House of Lords: 'BBC is being targeted for political reasons' - latest cuts are 'deeply shocking'

Former BBC director-general Lord Birt has hit out at the "deeply shocking" announcement that the corporation will fund TV licences for over-75s.

Current director-general Lord Hall has described the agreement as the "right deal" in "difficult circumstances".

Yesterday, Culture Secretary John Whittingdale told the House of Commons that the corporation has agreed to fully fund free TV licences for over-75s from 2020/21.

It is part of a deal which would see the BBC also benefit from a reduction in the amount of licence fee income used to pay for broadband roll-out, from £150m to nothing in 2020/2021. There will also be a return to inflation-based licence fee increases and a change in the law to ensure the licence fee covers those who only access catch-up TV.

Last week the BBC said it expected licence fee income to drop by £150m in 2016/2017 and announced that it was cutting 1,000 jobs to save £50m a year. The cost of free TV licences for those over 75 has been estimated at £650m a year.

Press Gazette has asked both the BBC and the Government what the predicted net reduction in BBC income will be. Neither was able to supply that information.

Whittingdale also announced legislation would be brought forward in the next year to ''modernise the licence fee'' to cover public service broadcast catch-up TV – an apparent nod towards charging people who use the iPlayer.

The BBC licence fee of £145.50 is also expected to rise in line with inflation.

Lord Birt (pictured, Reuters), who was in charge of the BBC from 1992 to 2000, led a chorus of criticism from peers for the plan, which was set out yesterday by Culture Secretary John Whittingdale.

"This is a deeply shocking announcement," Lord Birt said in the House of Lords

"The BBC has been in existence for almost a century. It is unique in the world for a number of reasons, one of which is that very early on its history Winston Churchill tried to take it over at the time of the General Strike.

"The then director general, John Reith, resisted it and essentially established its independence in a way no other public service broadcaster around the world has managed.

"That independence was breached in the last parliament by the deal when overnight, without any debate of any kind whatsoever, essentially 16 per cent was taken outside the BBC's budget and the Government, not the BBC, decided to use the licence fee to fund the World Service, S4C and, amazingly, BBC Monitoring, which is a very specialist service not much to do with broadcasting.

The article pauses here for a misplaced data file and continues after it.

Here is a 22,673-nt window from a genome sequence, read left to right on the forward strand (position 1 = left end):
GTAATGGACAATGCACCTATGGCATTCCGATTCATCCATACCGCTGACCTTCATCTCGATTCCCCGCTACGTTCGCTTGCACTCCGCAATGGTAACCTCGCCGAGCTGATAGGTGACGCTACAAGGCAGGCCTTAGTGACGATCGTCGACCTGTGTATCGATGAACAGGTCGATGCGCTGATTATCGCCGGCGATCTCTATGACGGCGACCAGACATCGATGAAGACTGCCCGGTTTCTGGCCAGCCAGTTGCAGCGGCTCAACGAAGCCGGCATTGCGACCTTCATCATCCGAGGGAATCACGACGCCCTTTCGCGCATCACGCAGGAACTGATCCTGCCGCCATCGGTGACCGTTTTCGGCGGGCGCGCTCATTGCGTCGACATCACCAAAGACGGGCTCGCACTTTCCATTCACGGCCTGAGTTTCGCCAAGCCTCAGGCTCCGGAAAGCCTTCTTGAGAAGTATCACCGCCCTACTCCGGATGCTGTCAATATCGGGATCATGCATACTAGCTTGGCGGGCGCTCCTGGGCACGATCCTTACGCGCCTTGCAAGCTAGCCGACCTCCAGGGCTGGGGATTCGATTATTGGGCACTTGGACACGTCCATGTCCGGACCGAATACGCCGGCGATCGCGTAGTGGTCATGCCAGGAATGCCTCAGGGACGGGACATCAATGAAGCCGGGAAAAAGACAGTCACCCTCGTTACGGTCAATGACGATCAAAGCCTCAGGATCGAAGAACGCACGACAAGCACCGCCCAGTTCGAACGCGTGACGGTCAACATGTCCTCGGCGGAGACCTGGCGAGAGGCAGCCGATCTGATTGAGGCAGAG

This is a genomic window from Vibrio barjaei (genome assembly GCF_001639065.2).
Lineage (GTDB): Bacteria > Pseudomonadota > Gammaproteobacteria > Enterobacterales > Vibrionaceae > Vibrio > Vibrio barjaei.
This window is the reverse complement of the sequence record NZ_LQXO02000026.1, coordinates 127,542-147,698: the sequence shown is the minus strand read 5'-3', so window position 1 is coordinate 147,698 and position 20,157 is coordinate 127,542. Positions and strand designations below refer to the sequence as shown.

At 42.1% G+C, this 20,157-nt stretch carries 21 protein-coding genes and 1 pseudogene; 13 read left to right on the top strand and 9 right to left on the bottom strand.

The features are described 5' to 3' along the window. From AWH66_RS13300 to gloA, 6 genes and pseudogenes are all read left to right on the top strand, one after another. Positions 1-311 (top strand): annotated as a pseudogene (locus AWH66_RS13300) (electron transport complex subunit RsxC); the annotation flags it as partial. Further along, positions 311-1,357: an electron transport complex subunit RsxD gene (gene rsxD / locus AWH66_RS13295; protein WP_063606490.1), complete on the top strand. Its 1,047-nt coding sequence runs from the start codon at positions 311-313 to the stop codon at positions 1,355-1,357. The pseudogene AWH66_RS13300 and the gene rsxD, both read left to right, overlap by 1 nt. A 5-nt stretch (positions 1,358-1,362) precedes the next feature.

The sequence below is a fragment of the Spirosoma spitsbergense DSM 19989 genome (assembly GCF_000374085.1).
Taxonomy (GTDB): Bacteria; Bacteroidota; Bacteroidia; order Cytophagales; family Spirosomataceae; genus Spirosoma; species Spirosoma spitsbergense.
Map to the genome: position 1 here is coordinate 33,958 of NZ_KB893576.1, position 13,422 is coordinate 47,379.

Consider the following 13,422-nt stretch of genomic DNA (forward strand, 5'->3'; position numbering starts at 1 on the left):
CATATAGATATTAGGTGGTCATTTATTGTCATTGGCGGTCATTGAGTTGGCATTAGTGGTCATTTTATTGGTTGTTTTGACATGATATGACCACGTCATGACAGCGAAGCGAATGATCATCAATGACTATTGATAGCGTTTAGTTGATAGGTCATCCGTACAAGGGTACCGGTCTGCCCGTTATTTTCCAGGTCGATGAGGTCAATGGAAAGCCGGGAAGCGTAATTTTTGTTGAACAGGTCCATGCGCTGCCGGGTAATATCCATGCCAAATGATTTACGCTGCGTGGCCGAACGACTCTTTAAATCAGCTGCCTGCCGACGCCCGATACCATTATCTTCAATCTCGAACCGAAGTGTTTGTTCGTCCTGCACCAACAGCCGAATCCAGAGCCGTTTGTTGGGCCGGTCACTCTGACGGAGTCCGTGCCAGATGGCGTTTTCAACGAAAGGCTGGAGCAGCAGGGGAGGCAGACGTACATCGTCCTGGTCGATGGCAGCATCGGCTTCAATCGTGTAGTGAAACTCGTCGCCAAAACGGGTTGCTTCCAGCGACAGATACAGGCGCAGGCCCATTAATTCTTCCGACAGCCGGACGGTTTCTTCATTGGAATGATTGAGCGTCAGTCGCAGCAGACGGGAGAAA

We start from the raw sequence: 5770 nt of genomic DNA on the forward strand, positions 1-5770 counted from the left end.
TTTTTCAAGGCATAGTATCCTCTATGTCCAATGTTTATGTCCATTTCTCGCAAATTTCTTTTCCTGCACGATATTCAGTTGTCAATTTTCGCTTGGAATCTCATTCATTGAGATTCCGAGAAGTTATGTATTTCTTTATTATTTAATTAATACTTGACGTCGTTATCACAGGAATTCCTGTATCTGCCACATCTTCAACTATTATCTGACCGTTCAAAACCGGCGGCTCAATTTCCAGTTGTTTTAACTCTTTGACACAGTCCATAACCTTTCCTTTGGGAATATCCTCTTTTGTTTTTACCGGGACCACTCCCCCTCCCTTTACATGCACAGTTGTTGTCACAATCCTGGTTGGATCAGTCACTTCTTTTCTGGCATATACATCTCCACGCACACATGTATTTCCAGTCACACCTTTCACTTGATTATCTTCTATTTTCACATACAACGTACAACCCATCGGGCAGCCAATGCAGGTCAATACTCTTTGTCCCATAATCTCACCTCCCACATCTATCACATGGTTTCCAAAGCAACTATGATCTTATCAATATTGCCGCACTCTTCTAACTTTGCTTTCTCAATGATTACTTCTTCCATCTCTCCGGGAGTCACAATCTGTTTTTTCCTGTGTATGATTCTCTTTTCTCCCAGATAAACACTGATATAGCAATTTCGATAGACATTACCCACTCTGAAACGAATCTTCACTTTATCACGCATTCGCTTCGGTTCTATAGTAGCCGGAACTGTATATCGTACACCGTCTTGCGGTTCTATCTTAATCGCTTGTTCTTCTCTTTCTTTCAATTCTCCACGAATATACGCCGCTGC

"This has happened again, taking a huge slice out of the BBC's budget. Again it happened with no public discussion of any kind.

"This Government and the last Government have essentially set a very dangerous precedent."

Composer Lord Berkeley of Knighton, an independent crossbench peer who presents the Radio Three programme Private Passions, said "very considerable cuts" had already been made and his pay had been slashed by two-thirds.

"Does this Government feel happy about seeing the squandering of a national asset through a thousand slashes?" he demanded.

"Cuts have been made and I am prepared to reveal that I was asked to take a third of the fee I used to get for my programme on Radio Three and I did so happily in the interests of cutting costs."

Labour peer and broadcaster Baroness Bakewell described the move as an "attack on people who are old, alone and living unhappy lives".

"They depend on broadcasting more than any other segment of the community and that has been provided by the BBC for decades to the satisfaction of the older part of the population which we know is increasing," she said.

"This is a Government benefit that is being cut and dumped on the BBC, because the BBC is being targeted for political reasons by the Government."

Tory former Cabinet minister Lord Fowler said it was a "surprising statement".

"A massive decision has been taken prior to the charter review in that an indiscriminate cut of half a billion pounds is being made in the BBC budget without any thought being given to what effect this will have on programming and news coverage," he said.

"Surely if free television licences for all those over 75 is government policy then it should be funded by the Government and not just passed on to the BBC?"

Government spokesman the Earl of Courtown told peers: "All these matters will be up for discussion over charter renewal."

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